Meet the Fleet: BART introduces new cars

MeettheFleet graphicBy MELISSA JORDAN, BART Senior Web Producer

The Fleet of the Future train cars that begin arriving later this year for testing will have state-of-the-art climate control technology that’s not only more comfortable, but more energy-efficient as well. 

Hot cars are a common complaint from riders on BART’s oldest-in-the-nation trains. From July 1, 2014 – June 5, 2015, more than 200 riders took the time to call or email customer services with climate complaints, and many more used social media to vent with tweets like “hot as the devil’s toenails” (one of the milder ones).

BART has worked to maintain the aging HVAC — heating, ventilation and air conditioning — system on current cars, but major relief will come with the new cars, scheduled to begin passenger service in 2016. (The Board of Directors receives a semi-annual update on the new cars at its meeting this Thursday, June 11, to be webcast at

“An unbelievable amount of effort has gone into designing these cars to have a large number of improvements for riders,” said Ben Holland, manager of vehicle systems engineering.

Holland explained that in the current cars, the HVAC duct system is placed underneath the floor of the cars. You may have felt cool air at your side if you had a seat by the window.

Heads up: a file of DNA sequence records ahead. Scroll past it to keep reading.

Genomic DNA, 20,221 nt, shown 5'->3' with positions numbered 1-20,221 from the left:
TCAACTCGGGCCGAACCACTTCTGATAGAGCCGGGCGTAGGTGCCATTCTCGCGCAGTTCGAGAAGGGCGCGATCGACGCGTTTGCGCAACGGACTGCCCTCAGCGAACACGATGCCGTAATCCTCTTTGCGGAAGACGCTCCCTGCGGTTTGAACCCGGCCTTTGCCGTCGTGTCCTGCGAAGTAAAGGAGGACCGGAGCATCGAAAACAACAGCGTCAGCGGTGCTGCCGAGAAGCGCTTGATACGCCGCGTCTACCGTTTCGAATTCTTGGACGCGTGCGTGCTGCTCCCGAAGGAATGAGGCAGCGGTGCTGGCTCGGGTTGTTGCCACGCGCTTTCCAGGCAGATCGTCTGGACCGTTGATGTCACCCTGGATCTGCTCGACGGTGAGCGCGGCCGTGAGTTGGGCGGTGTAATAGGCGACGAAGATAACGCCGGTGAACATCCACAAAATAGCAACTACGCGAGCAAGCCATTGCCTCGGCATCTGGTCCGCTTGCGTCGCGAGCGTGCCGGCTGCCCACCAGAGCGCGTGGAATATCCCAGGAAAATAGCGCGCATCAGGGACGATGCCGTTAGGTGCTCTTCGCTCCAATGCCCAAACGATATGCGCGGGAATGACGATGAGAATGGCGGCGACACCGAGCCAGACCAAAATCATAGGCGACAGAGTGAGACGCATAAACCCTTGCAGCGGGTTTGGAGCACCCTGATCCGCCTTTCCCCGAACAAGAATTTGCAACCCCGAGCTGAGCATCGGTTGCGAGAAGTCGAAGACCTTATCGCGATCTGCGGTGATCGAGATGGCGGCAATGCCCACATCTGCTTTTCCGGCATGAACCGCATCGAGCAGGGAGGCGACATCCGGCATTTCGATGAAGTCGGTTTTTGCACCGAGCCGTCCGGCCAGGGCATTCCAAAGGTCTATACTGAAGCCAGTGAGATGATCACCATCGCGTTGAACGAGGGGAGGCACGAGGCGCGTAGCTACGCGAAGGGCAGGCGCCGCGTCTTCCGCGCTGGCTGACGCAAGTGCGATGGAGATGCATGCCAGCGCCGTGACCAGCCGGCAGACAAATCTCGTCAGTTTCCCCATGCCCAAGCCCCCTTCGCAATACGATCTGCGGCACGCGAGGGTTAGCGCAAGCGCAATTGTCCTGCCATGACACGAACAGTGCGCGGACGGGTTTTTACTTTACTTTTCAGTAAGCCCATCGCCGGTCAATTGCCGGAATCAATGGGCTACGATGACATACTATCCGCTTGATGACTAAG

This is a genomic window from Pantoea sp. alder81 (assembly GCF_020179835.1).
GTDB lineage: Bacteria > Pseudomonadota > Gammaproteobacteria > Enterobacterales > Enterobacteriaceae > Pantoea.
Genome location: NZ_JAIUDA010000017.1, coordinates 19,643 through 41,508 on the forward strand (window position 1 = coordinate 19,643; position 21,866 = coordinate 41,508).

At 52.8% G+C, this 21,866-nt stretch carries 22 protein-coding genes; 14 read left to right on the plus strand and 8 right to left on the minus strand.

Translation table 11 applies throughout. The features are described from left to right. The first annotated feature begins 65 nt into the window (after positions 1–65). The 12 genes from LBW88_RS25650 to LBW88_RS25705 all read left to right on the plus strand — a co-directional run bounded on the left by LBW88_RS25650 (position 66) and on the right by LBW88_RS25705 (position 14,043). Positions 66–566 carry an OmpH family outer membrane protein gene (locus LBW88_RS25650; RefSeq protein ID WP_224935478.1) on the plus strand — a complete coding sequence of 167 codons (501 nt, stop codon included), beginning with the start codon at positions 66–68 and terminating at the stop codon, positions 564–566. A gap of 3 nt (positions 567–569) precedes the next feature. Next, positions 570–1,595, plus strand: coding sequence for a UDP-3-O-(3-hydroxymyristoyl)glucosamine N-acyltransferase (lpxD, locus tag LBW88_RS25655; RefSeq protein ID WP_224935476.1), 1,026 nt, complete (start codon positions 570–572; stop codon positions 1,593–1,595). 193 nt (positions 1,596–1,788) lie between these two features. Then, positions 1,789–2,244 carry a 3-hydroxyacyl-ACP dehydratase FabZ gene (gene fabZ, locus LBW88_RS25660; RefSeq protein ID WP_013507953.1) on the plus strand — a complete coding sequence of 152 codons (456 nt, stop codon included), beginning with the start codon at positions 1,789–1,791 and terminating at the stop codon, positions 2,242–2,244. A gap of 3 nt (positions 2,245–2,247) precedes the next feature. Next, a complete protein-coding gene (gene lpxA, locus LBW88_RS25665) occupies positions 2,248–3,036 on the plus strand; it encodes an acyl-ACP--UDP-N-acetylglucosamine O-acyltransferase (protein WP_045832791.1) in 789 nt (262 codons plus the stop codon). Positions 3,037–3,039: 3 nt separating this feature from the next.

“It was a very different level of ridership when BART first started,” said Mike Healy, retired longtime spokesman who was with BART since its early days. “The ideal was promoted that every rider would have a seat, and there would be this cool, comfortable air conditioning at every seat.” A November 1965 article in the San Francisco Examiner cited BART’s plan to “Pamper the Passenger,” with the pledge that “Transit passengers will ride in great comfort, with room, light and air conditioning.”

Today, as Healy noted, ridership is bursting at the seams with an average of more than 420,000 trips per day. Standees don’t get much of that precious cool air, and even less personal space than riders with seats.


In contrast, the HVAC system on the new train cars will be housed under the car, but the fresh air will be distributed from the ceiling of the cars, providing better air flow throughout the space overall and bringing relief to standees with vents at the top of the car. The heating and cooling system on the new trains will be more energy-efficient, as well.

The new cars will be equipped with an energy saving mode, during which time doors will open at stations only when a passenger is standing in front of them. By opening doors only when necessary, the energy saving mode will help reduce the amount of lost heat or A/C from the cars. The doors will have redundant sensors to detect persons wishing to enter or exit the train.


In addition to an aluminum exterior, which reflects light to help keep cars cool, the new cars also will be equipped with a white roof to further deflect heat and light away from the interior of the train. The white roof will help lessen the load on the interior cooling system, keeping passengers more comfortable and decreasing energy consumption. Finally, when all the new trains get here as they’re rolled out over time, there will be greater capacity to the system — cutting down on the body heat generated in crowded cars.